Writing an iphone app: https://twitter.com/mortenjust/status/1636001311417319426?s=20
Trying to make money online: https://twitter.com/jacksonfall/status/1636107218859745286?s=20
Identifying CC transactions: https://twitter.com/Shpigford/status/1635748608879337472?s=20
One-click lawsuits: https://twitter.com/jbrowder1/status/1635720431091974157?s=20
Describing and reasoning from images: https://twitter.com/nytimes/status/1635756530095259649?s=20 Huge for people with disabilities.
OK, but your friend understands programming. That’s different than you using it knowing nothing about programming. And generating something that is at a professional level, where someone would hire you instead of your friend.
There’s no doubt that chatGPT is amazing, the question I have is how amazing? Replacing a white collar worker – not convinced of that yet.
My friend who develops video games is using it for coding. I am not in this field and don’t understand it really, but he says it is revolutionary because it is so fast and accurate.
Only accessible to paid accounts at the moment. The free version is still 3. In my experience it bullshits a lot less and is a lot more capable. Just used it to convert some code from R to Python which it did flawlessly. Used it for some other work tasks which would have taken a few hours it did in minutes. Sure it’s not perfect but already very useful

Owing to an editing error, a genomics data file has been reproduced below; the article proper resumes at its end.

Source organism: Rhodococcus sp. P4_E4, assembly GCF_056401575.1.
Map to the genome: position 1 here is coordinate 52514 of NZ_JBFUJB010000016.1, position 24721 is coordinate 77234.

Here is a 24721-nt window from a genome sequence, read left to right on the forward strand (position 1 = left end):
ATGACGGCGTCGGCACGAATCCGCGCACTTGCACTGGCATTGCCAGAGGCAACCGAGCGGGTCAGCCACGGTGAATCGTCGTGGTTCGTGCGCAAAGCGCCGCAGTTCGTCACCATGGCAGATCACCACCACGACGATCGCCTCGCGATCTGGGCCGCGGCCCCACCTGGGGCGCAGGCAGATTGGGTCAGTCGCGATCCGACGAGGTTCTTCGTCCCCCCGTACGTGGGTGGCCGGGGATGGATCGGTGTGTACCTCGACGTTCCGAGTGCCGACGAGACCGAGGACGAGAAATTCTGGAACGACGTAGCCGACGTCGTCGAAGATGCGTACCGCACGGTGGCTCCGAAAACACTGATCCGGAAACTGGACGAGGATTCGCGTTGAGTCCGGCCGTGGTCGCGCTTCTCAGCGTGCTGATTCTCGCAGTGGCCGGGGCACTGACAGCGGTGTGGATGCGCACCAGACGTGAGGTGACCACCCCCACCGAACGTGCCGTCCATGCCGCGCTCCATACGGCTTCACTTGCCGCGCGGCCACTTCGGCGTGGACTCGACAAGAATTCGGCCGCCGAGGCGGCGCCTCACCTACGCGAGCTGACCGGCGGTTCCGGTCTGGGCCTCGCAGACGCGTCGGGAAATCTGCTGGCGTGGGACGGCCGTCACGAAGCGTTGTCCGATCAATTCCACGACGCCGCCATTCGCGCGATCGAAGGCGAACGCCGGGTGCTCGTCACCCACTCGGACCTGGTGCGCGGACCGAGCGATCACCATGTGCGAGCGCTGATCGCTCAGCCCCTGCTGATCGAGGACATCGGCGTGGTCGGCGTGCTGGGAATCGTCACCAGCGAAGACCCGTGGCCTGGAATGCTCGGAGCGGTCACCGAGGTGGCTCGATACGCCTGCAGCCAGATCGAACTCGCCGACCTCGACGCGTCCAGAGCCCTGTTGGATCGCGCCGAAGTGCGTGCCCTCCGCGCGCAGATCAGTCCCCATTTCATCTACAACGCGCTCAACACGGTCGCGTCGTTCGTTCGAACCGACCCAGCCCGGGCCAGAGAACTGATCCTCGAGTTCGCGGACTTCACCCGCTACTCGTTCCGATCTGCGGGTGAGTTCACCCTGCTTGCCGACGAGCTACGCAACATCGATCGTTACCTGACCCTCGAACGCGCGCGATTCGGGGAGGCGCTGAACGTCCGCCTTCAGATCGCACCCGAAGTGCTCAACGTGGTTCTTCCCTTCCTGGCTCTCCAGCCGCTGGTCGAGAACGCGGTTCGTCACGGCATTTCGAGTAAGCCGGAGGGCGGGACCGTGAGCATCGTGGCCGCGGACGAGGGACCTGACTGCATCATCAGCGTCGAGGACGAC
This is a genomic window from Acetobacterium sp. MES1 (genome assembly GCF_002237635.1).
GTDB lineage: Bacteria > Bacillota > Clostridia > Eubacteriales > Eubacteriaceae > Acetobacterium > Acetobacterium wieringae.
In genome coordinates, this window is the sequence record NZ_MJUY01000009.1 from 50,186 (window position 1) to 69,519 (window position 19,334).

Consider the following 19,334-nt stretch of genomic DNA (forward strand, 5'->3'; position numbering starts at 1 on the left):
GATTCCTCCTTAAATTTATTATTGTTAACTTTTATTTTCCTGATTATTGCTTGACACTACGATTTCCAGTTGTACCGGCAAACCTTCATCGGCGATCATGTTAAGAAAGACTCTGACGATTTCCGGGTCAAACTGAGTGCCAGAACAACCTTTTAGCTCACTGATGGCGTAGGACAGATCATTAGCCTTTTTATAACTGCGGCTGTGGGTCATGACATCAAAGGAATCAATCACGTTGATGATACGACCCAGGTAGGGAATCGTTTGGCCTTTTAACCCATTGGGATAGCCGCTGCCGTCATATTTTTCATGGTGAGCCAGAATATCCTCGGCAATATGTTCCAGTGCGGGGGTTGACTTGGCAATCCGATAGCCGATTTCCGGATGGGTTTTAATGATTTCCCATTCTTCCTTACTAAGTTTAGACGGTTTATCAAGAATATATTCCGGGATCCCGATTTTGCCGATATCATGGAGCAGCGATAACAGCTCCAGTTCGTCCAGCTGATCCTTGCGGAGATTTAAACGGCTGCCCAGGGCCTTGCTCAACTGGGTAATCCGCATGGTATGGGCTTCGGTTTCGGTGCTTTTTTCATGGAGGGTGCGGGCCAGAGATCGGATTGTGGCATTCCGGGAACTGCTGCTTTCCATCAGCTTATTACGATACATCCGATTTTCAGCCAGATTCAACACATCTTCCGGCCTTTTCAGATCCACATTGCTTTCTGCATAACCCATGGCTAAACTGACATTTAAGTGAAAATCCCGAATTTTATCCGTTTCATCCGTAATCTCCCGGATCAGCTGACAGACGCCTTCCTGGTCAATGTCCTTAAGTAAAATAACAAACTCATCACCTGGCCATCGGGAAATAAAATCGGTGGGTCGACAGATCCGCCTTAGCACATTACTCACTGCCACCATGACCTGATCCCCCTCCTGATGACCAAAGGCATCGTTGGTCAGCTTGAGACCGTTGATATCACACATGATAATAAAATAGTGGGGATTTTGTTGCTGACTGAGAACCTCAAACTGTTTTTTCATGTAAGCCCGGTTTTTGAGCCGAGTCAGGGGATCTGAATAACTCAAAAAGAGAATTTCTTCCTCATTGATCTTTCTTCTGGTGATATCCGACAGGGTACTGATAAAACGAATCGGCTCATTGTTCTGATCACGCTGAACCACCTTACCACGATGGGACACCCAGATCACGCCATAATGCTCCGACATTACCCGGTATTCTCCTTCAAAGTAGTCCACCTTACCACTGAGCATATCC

Could you provide an example of how you’ve used it like that in your work? Update: I saw your post about r to python conversion. That’s something, but converters have existed for that for a long time. Since you’re telling us that it’s going to be much bigger than that, I’m looking for something more amazing than a r-to-python converter. Note that I’m not denying anything you’re saying about it, I just want to be hear some real world examples that have led you to your statement I quoted above.
Currently I see it as a great tool to assist people already familiar with something (e.g. like you knowing R and python), but less convinced that it would be as useful for a colleague of yours who knows nothing about either of those (R or python).
But if someone was posting here about victoria housing, and secretly used chatGPT to generate the posts, I think they’d get laughed off the forum. And that’s not authoring the forum, it’s just making posts.